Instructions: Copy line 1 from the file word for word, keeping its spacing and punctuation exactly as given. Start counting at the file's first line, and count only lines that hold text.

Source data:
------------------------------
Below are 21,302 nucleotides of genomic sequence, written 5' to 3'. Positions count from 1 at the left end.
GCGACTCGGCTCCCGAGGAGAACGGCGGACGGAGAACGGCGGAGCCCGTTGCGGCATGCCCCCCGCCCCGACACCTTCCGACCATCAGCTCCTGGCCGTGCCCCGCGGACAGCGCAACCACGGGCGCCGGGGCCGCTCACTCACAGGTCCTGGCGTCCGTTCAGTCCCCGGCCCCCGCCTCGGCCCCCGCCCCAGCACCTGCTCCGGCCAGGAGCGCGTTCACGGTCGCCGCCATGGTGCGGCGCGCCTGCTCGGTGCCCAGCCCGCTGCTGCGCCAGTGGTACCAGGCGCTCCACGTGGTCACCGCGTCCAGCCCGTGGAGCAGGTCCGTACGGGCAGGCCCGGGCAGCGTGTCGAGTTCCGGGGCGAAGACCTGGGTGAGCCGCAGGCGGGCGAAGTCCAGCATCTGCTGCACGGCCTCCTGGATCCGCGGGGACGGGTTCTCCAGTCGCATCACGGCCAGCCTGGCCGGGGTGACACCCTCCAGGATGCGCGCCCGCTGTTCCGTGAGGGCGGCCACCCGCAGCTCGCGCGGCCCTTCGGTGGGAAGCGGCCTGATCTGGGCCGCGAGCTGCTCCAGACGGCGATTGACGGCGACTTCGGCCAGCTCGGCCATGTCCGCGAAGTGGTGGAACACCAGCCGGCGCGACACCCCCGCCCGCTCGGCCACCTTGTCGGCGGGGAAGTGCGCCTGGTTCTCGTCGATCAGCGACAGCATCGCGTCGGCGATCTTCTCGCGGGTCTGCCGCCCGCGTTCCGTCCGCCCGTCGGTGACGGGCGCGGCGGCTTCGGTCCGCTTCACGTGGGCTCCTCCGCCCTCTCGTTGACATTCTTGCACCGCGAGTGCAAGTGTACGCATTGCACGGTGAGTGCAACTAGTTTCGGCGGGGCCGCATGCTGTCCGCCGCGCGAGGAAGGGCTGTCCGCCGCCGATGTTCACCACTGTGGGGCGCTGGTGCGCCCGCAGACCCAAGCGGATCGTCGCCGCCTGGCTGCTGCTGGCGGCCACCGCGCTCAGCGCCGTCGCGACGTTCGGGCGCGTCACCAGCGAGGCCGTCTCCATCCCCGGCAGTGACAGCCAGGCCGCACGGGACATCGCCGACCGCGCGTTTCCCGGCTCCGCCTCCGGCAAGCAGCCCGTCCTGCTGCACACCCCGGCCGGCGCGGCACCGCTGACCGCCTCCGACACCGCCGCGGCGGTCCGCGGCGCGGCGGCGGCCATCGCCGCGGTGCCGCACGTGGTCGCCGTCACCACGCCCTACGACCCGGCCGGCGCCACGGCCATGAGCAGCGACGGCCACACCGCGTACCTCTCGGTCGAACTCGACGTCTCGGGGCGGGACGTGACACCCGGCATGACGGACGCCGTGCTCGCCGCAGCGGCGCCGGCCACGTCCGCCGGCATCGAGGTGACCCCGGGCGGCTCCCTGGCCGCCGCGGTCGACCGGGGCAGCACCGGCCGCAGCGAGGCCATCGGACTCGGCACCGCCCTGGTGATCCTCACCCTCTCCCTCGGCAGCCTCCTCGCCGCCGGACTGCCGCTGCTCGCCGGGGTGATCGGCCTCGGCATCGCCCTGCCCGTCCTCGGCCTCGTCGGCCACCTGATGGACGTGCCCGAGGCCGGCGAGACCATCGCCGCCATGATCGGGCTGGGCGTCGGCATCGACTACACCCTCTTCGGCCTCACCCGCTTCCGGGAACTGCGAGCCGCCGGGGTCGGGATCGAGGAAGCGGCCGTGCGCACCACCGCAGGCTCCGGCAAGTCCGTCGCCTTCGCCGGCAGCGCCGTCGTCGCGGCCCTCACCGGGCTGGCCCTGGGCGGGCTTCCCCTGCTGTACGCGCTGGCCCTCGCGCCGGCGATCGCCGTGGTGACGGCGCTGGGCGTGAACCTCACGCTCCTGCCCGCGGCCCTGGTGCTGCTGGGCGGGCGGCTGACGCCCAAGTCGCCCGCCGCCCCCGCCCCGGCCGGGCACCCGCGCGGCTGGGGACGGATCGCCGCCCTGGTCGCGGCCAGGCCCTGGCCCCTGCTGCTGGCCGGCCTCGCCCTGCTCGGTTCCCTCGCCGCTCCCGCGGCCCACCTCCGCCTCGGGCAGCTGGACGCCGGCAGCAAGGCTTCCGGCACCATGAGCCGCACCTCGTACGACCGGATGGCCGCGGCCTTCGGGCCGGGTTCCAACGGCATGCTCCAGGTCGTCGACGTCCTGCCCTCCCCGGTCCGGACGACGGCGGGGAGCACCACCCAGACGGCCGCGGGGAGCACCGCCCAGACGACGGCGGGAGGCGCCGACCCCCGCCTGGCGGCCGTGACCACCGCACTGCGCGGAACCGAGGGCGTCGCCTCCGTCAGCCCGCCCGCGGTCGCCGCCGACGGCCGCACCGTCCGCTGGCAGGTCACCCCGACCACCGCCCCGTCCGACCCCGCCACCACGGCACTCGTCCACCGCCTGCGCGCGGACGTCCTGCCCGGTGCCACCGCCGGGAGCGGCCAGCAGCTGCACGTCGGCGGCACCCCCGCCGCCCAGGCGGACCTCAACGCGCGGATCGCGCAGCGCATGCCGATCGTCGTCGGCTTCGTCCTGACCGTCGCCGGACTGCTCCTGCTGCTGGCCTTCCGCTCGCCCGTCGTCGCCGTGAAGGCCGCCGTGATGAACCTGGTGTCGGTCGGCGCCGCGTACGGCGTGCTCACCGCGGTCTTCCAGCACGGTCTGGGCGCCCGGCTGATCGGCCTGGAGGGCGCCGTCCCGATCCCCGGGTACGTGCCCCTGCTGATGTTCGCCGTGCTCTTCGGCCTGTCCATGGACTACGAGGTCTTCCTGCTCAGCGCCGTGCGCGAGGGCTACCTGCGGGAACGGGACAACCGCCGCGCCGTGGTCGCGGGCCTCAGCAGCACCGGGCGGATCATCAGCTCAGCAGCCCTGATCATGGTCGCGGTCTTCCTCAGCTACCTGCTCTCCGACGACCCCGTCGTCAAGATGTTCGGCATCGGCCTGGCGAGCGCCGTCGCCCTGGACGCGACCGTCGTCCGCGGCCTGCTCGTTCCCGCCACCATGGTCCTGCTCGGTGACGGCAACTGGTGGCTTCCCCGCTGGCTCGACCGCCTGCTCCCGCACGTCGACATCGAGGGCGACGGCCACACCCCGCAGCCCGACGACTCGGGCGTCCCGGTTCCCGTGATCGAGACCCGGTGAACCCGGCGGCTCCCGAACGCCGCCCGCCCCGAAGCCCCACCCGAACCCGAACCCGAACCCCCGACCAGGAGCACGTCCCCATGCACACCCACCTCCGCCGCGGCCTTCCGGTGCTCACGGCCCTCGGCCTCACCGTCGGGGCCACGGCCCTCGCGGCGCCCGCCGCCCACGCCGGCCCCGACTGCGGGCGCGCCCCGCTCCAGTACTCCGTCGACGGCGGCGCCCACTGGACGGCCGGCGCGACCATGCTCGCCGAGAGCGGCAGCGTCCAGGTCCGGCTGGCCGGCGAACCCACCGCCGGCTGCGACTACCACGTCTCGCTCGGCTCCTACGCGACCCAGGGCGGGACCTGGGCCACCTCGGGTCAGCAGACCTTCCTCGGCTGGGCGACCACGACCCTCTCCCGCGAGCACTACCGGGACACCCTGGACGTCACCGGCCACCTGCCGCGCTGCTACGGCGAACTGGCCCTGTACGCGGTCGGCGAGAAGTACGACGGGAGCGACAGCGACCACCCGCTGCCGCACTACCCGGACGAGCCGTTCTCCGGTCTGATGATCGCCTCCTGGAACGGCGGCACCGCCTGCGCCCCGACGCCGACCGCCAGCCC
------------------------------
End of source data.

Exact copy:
Below are 21,302 nucleotides of genomic sequence, written 5' to 3'. Positions count from 1 at the left end.